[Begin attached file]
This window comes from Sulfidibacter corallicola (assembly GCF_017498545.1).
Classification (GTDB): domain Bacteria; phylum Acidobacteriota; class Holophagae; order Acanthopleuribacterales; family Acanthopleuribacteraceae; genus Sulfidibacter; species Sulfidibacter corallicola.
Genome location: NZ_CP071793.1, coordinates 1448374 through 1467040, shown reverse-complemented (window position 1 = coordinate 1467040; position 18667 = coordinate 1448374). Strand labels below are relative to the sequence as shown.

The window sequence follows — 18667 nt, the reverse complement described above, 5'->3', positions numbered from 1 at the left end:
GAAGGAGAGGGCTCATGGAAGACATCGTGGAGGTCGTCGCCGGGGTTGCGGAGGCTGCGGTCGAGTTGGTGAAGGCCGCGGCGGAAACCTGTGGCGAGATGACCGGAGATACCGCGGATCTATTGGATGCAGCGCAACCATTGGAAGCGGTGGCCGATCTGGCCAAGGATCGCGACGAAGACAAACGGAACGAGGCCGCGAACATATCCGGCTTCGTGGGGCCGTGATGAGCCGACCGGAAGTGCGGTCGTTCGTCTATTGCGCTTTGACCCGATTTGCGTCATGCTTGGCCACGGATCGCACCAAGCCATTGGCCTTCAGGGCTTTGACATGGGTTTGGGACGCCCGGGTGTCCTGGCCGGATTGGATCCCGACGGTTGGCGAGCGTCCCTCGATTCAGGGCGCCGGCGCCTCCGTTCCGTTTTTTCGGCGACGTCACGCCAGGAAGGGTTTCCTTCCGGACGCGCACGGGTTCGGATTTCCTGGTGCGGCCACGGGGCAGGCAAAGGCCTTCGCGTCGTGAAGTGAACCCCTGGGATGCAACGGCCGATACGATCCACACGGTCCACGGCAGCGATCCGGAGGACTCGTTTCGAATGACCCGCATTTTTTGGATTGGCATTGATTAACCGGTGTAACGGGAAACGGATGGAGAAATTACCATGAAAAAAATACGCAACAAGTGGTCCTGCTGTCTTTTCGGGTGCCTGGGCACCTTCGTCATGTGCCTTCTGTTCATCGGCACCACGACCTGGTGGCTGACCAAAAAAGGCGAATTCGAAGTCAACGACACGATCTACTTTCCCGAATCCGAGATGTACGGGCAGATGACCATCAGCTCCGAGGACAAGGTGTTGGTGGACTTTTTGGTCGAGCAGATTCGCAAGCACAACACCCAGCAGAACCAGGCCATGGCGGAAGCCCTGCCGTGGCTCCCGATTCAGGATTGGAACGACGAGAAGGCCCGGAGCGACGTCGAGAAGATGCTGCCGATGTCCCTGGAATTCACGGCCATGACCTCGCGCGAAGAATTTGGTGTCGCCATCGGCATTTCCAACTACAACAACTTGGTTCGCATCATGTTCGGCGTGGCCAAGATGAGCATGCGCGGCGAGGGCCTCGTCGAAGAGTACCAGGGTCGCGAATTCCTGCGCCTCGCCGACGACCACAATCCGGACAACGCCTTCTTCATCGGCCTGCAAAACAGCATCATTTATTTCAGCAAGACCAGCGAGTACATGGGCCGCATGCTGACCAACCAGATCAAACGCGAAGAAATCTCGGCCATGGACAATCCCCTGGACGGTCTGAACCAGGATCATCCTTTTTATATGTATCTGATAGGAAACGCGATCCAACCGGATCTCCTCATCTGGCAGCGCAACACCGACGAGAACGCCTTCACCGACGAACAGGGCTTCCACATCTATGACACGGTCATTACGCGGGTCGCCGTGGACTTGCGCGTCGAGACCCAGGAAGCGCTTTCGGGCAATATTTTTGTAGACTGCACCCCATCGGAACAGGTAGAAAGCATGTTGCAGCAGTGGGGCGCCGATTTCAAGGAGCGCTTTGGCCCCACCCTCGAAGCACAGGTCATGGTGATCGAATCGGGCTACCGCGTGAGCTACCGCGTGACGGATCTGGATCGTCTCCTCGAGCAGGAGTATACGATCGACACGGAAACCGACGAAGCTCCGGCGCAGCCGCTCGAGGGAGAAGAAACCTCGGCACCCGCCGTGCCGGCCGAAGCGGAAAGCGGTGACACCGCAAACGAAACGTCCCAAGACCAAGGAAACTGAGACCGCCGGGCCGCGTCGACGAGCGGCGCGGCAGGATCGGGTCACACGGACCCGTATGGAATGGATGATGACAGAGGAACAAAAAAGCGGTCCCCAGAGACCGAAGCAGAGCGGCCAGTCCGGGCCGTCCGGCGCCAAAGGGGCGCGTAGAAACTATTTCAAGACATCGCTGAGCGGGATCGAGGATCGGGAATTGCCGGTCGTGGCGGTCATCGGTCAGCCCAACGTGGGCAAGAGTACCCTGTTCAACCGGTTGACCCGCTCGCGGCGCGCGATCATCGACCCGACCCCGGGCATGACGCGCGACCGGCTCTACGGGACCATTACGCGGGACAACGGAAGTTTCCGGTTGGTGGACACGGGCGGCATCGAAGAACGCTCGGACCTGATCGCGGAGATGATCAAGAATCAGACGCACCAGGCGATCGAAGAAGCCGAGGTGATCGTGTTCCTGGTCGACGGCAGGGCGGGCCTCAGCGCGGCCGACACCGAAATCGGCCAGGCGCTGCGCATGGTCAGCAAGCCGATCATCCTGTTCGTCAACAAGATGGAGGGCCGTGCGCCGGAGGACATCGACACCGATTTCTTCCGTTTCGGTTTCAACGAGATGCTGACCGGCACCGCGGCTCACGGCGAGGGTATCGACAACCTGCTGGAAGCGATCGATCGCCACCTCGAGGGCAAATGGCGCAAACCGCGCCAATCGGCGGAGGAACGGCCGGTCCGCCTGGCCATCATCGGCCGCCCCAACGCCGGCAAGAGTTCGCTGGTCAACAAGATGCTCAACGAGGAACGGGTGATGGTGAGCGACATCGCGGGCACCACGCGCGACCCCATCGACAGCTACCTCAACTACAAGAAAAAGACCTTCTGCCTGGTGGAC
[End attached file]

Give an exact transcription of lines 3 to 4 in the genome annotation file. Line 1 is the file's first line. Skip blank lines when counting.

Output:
Genome location: NZ_CP071793.1, coordinates 1448374 through 1467040, shown reverse-complemented (window position 1 = coordinate 1467040; position 18667 = coordinate 1448374). Strand labels below are relative to the sequence as shown.

The window sequence follows — 18667 nt, the reverse complement described above, 5'->3', positions numbered from 1 at the left end: